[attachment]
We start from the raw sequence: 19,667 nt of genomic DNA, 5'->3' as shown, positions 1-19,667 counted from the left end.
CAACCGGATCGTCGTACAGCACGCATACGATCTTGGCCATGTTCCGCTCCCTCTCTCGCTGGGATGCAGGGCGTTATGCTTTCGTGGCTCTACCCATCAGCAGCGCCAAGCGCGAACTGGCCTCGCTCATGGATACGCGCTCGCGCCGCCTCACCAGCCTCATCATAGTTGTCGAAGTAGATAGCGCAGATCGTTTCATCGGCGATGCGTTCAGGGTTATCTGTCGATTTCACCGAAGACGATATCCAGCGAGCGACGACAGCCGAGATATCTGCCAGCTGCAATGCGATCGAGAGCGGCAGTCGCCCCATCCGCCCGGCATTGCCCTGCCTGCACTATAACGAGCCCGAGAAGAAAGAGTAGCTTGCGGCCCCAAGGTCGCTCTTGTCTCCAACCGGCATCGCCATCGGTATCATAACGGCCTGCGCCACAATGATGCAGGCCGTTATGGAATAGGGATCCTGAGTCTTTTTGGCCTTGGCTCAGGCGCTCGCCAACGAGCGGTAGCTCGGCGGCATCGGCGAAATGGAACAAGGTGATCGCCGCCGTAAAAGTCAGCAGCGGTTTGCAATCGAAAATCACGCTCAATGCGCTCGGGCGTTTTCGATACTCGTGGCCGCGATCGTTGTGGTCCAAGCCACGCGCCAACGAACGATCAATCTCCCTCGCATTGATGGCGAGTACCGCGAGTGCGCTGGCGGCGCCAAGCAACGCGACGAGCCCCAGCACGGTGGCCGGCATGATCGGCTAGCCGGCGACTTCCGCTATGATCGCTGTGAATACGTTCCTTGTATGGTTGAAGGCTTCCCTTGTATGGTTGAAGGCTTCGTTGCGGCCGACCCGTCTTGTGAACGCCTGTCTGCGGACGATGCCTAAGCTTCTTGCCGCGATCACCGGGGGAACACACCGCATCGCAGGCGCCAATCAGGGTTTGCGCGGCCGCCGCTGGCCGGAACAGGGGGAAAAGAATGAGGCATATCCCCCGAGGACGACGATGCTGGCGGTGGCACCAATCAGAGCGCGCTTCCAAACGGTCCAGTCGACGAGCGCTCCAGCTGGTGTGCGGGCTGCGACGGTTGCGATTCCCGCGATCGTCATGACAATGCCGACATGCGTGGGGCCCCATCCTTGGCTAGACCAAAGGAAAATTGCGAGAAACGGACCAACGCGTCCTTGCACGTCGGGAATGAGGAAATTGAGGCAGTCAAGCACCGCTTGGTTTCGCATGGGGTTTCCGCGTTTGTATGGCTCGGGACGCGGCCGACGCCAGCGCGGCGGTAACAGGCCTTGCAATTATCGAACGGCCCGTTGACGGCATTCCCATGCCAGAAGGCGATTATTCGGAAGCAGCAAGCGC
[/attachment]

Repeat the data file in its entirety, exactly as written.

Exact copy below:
We start from the raw sequence: 19,667 nt of genomic DNA, 5'->3' as shown, positions 1-19,667 counted from the left end.
CAACCGGATCGTCGTACAGCACGCATACGATCTTGGCCATGTTCCGCTCCCTCTCTCGCTGGGATGCAGGGCGTTATGCTTTCGTGGCTCTACCCATCAGCAGCGCCAAGCGCGAACTGGCCTCGCTCATGGATACGCGCTCGCGCCGCCTCACCAGCCTCATCATAGTTGTCGAAGTAGATAGCGCAGATCGTTTCATCGGCGATGCGTTCAGGGTTATCTGTCGATTTCACCGAAGACGATATCCAGCGAGCGACGACAGCCGAGATATCTGCCAGCTGCAATGCGATCGAGAGCGGCAGTCGCCCCATCCGCCCGGCATTGCCCTGCCTGCACTATAACGAGCCCGAGAAGAAAGAGTAGCTTGCGGCCCCAAGGTCGCTCTTGTCTCCAACCGGCATCGCCATCGGTATCATAACGGCCTGCGCCACAATGATGCAGGCCGTTATGGAATAGGGATCCTGAGTCTTTTTGGCCTTGGCTCAGGCGCTCGCCAACGAGCGGTAGCTCGGCGGCATCGGCGAAATGGAACAAGGTGATCGCCGCCGTAAAAGTCAGCAGCGGTTTGCAATCGAAAATCACGCTCAATGCGCTCGGGCGTTTTCGATACTCGTGGCCGCGATCGTTGTGGTCCAAGCCACGCGCCAACGAACGATCAATCTCCCTCGCATTGATGGCGAGTACCGCGAGTGCGCTGGCGGCGCCAAGCAACGCGACGAGCCCCAGCACGGTGGCCGGCATGATCGGCTAGCCGGCGACTTCCGCTATGATCGCTGTGAATACGTTCCTTGTATGGTTGAAGGCTTCCCTTGTATGGTTGAAGGCTTCGTTGCGGCCGACCCGTCTTGTGAACGCCTGTCTGCGGACGATGCCTAAGCTTCTTGCCGCGATCACCGGGGGAACACACCGCATCGCAGGCGCCAATCAGGGTTTGCGCGGCCGCCGCTGGCCGGAACAGGGGGAAAAGAATGAGGCATATCCCCCGAGGACGACGATGCTGGCGGTGGCACCAATCAGAGCGCGCTTCCAAACGGTCCAGTCGACGAGCGCTCCAGCTGGTGTGCGGGCTGCGACGGTTGCGATTCCCGCGATCGTCATGACAATGCCGACATGCGTGGGGCCCCATCCTTGGCTAGACCAAAGGAAAATTGCGAGAAACGGACCAACGCGTCCTTGCACGTCGGGAATGAGGAAATTGAGGCAGTCAAGCACCGCTTGGTTTCGCATGGGGTTTCCGCGTTTGTATGGCTCGGGACGCGGCCGACGCCAGCGCGGCGGTAACAGGCCTTGCAATTATCGAACGGCCCGTTGACGGCATTCCCATGCCAGAAGGCGATTATTCGGAAGCAGCAAGCGC